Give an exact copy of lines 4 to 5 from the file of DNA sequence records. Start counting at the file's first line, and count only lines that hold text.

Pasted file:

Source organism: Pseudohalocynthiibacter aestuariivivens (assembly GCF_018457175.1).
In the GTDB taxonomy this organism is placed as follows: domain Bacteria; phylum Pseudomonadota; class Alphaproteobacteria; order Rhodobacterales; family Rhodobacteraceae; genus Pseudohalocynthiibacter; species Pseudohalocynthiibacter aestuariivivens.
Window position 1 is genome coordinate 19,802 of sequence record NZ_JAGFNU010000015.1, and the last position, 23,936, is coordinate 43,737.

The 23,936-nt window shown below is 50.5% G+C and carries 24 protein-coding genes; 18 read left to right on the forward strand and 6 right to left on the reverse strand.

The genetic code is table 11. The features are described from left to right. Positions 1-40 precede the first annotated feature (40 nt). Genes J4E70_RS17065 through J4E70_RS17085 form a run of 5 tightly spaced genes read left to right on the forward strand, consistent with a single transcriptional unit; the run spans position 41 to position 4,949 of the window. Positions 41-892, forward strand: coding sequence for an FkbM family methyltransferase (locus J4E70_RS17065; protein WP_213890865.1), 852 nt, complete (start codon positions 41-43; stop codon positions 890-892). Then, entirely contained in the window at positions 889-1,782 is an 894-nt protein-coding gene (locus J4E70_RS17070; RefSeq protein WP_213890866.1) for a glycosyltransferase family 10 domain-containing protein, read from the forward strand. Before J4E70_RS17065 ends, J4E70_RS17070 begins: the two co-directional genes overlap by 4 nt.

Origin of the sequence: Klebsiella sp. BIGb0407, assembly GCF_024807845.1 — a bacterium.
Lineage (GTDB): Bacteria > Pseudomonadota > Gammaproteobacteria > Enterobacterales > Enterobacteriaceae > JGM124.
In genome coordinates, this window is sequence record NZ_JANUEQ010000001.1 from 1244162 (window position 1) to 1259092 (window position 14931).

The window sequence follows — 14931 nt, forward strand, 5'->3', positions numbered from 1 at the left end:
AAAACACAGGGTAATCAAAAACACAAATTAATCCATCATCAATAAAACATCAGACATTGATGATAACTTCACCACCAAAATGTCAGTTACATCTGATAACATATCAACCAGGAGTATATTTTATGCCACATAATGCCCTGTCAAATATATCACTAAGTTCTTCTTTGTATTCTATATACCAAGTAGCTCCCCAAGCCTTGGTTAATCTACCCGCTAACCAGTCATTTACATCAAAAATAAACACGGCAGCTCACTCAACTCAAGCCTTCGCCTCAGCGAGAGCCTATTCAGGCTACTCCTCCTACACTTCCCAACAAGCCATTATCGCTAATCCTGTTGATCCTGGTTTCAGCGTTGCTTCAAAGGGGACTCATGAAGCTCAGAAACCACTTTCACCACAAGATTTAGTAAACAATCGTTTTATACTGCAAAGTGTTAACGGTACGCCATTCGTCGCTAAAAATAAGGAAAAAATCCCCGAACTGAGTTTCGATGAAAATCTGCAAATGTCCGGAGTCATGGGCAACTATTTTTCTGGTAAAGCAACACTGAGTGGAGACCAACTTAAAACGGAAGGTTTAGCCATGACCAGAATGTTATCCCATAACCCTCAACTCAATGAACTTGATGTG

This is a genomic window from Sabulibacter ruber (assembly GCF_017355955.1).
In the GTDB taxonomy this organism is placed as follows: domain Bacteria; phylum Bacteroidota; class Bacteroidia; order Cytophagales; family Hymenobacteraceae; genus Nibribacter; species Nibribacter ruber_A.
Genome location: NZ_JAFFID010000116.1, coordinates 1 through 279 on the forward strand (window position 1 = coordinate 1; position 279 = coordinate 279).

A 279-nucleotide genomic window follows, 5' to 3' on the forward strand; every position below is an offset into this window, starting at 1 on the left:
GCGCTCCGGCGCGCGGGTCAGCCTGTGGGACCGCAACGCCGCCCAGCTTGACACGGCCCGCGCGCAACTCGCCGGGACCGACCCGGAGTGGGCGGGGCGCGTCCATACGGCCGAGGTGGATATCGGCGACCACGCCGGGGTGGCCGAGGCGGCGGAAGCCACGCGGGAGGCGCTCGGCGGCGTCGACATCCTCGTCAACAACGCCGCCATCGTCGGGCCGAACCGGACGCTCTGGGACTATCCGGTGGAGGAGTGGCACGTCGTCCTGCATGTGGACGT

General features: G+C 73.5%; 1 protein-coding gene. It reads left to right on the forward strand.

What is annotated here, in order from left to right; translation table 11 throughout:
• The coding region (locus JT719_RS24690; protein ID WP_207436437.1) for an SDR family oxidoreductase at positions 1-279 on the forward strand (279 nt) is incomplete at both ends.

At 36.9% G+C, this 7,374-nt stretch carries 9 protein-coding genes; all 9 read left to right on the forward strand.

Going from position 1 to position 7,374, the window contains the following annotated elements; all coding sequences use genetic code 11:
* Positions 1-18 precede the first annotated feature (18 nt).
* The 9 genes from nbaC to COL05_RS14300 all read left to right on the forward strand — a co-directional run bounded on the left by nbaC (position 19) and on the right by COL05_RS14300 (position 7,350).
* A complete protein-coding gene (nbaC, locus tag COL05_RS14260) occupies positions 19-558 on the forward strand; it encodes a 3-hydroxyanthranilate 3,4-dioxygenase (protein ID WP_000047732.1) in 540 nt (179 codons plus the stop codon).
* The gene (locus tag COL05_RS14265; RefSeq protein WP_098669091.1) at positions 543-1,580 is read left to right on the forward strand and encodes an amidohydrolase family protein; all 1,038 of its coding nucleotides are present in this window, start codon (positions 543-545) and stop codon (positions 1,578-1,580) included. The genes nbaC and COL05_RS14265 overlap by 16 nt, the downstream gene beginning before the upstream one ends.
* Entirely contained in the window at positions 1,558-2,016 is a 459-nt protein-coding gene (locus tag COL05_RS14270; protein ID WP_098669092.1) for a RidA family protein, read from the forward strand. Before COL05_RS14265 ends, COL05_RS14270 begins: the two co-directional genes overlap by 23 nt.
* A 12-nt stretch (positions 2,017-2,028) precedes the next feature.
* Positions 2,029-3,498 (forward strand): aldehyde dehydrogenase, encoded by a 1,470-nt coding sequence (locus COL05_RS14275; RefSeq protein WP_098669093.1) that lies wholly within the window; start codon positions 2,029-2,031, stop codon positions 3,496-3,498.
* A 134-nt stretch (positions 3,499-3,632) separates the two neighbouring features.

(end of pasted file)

The 23,936-nt window shown below is 50.5% G+C and carries 24 protein-coding genes; 18 read left to right on the forward strand and 6 right to left on the reverse strand.

The genetic code is table 11. The features are described from left to right. Positions 1-40 precede the first annotated feature (40 nt). Genes J4E70_RS17065 through J4E70_RS17085 form a run of 5 tightly spaced genes read left to right on the forward strand, consistent with a single transcriptional unit; the run spans position 41 to position 4,949 of the window. Positions 41-892, forward strand: coding sequence for an FkbM family methyltransferase (locus J4E70_RS17065; protein WP_213890865.1), 852 nt, complete (start codon positions 41-43; stop codon positions 890-892). Then, entirely contained in the window at positions 889-1,782 is an 894-nt protein-coding gene (locus J4E70_RS17070; RefSeq protein WP_213890866.1) for a glycosyltransferase family 10 domain-containing protein, read from the forward strand. Before J4E70_RS17065 ends, J4E70_RS17070 begins: the two co-directional genes overlap by 4 nt.